– Mayhew, Ruth. “Employers Responsibilities for Addressing Employees Complaints of Sexual Harassment.” Small Business – Chron.com

While the report manages to render decisive conclusions on allegations against Preucil and La Rosa, it takes a much lighter touch regarding the employer’s accountability.

Debevoise heard from multiple witnesses that they felt the Orchestra had not appropriately addressed some of these allegations, including past media reports that Preucil and La Rosa engaged in inappropriate sexual conduct with students and expressions of concern from members of the Orchestra. Based on information we obtained during this investigation, we have determined that there were several instances in which former Orchestra management and former Board leadership should have done more to investigate reports of sexual misconduct by both Preucil and La Rosa. (Section IV.)

Nonetheless, in its conclusion section, Debevoise praised the employer stating what they characterized as full cooperation. Outside of recommending revisions to the employer’s sexual harassment policy and adopting a board policy that all Trustees receiving reports of misconduct refer allegations to Board leadership for investigation, there is no mention of liability.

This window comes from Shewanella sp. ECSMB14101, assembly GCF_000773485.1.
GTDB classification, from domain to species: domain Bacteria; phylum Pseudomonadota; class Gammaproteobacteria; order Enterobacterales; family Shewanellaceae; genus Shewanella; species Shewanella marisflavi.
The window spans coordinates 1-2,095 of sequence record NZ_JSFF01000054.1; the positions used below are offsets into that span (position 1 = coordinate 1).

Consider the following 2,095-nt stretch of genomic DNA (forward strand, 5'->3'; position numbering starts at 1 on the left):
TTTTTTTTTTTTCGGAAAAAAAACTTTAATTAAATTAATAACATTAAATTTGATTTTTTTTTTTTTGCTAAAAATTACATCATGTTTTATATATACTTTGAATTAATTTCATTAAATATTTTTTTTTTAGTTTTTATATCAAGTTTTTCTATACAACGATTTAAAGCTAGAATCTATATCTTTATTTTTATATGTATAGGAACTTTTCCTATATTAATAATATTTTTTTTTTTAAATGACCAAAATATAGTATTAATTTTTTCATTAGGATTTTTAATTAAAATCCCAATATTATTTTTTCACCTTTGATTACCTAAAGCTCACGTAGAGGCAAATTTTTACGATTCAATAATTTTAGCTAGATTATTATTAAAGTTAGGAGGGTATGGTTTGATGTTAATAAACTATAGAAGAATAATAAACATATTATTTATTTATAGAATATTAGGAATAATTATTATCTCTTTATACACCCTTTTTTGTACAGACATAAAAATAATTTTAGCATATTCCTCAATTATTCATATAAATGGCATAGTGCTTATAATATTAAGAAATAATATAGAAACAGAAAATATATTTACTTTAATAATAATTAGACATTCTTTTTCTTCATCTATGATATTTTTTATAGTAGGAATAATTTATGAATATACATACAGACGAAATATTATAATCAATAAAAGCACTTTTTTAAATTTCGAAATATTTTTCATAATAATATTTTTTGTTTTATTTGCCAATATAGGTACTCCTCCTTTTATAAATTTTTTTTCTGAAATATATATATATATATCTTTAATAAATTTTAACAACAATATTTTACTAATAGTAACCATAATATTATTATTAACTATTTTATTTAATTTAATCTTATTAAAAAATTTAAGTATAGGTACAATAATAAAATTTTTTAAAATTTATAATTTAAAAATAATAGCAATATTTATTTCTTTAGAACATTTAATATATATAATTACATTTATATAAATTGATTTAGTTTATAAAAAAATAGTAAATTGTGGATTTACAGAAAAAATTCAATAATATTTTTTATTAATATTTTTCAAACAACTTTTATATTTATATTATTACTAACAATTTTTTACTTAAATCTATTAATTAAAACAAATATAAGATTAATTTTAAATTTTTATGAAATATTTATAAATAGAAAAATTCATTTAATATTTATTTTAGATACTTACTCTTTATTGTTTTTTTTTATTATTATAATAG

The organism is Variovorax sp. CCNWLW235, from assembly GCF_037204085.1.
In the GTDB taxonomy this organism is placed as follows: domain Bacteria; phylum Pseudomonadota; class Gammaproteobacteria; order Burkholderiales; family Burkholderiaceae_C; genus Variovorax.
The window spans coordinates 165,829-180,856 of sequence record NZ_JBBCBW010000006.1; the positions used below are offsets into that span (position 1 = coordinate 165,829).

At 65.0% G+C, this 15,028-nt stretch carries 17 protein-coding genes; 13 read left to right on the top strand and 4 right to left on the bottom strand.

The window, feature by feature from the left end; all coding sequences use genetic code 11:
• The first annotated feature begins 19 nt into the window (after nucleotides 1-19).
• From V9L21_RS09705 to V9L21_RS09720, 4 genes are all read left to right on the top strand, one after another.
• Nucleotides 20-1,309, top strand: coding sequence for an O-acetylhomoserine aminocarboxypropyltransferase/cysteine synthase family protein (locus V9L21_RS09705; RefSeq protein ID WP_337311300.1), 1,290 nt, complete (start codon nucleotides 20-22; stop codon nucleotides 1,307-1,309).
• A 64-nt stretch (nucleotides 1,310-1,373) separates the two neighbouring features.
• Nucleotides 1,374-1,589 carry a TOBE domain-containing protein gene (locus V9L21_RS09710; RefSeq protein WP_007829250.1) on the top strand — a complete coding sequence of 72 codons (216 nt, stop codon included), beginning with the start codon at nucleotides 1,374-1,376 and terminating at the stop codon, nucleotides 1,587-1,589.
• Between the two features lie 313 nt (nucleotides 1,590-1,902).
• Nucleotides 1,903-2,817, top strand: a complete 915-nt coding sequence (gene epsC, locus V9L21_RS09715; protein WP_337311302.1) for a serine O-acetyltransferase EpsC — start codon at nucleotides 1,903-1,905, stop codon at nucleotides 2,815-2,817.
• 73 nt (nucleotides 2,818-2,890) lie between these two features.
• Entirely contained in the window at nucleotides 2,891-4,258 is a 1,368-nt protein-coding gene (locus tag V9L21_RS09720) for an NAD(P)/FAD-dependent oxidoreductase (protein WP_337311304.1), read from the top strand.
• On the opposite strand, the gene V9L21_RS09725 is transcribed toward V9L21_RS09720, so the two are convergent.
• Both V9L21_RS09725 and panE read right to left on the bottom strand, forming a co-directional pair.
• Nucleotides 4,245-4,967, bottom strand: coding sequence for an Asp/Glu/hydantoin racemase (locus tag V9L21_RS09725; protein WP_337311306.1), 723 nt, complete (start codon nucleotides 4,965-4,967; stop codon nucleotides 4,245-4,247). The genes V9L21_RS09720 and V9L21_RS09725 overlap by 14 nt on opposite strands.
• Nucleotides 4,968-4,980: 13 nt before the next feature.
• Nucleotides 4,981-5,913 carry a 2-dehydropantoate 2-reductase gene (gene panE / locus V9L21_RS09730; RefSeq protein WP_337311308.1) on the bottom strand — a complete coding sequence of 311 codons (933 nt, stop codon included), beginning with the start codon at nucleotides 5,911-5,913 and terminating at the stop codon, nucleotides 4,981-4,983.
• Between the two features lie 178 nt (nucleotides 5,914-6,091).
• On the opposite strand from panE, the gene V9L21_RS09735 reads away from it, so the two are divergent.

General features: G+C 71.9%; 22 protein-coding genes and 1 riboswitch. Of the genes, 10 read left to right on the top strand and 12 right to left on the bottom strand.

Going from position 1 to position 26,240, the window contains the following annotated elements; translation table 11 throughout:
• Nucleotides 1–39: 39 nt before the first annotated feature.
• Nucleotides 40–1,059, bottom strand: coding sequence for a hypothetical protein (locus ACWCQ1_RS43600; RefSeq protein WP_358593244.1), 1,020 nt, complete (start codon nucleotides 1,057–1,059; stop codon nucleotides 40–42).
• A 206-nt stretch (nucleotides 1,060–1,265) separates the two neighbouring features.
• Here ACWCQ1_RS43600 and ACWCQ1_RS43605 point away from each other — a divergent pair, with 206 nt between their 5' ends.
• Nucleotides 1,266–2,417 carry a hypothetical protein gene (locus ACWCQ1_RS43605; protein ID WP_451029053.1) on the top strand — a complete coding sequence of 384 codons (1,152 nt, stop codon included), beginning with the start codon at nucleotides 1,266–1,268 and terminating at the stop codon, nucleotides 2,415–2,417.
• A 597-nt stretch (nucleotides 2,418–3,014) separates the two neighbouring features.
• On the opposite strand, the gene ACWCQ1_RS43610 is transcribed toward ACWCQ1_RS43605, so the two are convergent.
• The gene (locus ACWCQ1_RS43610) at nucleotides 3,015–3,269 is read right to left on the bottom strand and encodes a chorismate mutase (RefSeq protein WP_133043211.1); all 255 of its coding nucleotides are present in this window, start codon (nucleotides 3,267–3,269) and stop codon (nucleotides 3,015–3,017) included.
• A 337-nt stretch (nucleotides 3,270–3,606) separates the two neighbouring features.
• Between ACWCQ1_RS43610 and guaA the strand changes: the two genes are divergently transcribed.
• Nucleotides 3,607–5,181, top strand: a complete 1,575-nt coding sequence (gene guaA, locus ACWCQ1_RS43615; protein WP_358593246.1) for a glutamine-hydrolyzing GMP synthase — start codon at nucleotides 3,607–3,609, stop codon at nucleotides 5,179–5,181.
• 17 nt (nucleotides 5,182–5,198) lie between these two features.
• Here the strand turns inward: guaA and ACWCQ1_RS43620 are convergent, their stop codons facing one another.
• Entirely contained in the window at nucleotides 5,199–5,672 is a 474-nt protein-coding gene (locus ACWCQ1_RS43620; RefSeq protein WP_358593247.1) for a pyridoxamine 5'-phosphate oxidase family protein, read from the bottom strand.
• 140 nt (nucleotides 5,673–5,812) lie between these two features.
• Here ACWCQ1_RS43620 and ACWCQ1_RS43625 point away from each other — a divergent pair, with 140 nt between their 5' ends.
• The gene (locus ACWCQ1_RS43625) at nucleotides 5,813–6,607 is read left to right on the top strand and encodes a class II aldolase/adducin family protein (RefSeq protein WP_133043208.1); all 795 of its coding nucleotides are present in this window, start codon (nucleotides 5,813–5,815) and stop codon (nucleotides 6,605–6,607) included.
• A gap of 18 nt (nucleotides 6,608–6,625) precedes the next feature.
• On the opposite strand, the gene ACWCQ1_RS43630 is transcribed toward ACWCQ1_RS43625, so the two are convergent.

Ultimately, the institution’s credibility is at stake and their full range of stakeholders and supporters deserve an investigation into issues of employer liability as thorough as the one performed into allegations of sexual misconduct on the part of employees.

I’ve reached out to the Cleveland Orchestra with a series of questions related to the organization’s plans on moving forward beyond measures already announced. We’ll revisit these issues and more once the organization has had an opportunity to reply.

About Drew McManus

"I hear that every time you show up to work with an orchestra, people get fired." Those were the first words out of an executive's mouth after her board chair introduced us. That executive is now a dear colleague and friend but the day that consulting contract began with her orchestra, she was convinced I was a hatchet-man brought in by the board to clean house.

I understand where the trepidation comes from as a great deal of my consulting and technology provider work for arts organizations involves due diligence, separating fact from fiction, interpreting spin, as well as performance review and oversight. So yes, sometimes that work results in one or two individuals "aggressively embracing career change" but far more often than not, it reinforces and clarifies exactly what works and why.

In short, it doesn't matter if you know where all the bodies are buried if you can't keep your own clients out of the ground, and I'm fortunate enough to say that for more than 15 years, I've done exactly that for groups of all budget size from Qatar to Kathmandu.

For fun, I write a daily blog about the orchestra business, provide a platform for arts insiders to speak their mind, keep track of what people in this business get paid, help write a satirical cartoon about orchestra life, hack the arts, and love a good coffee drink.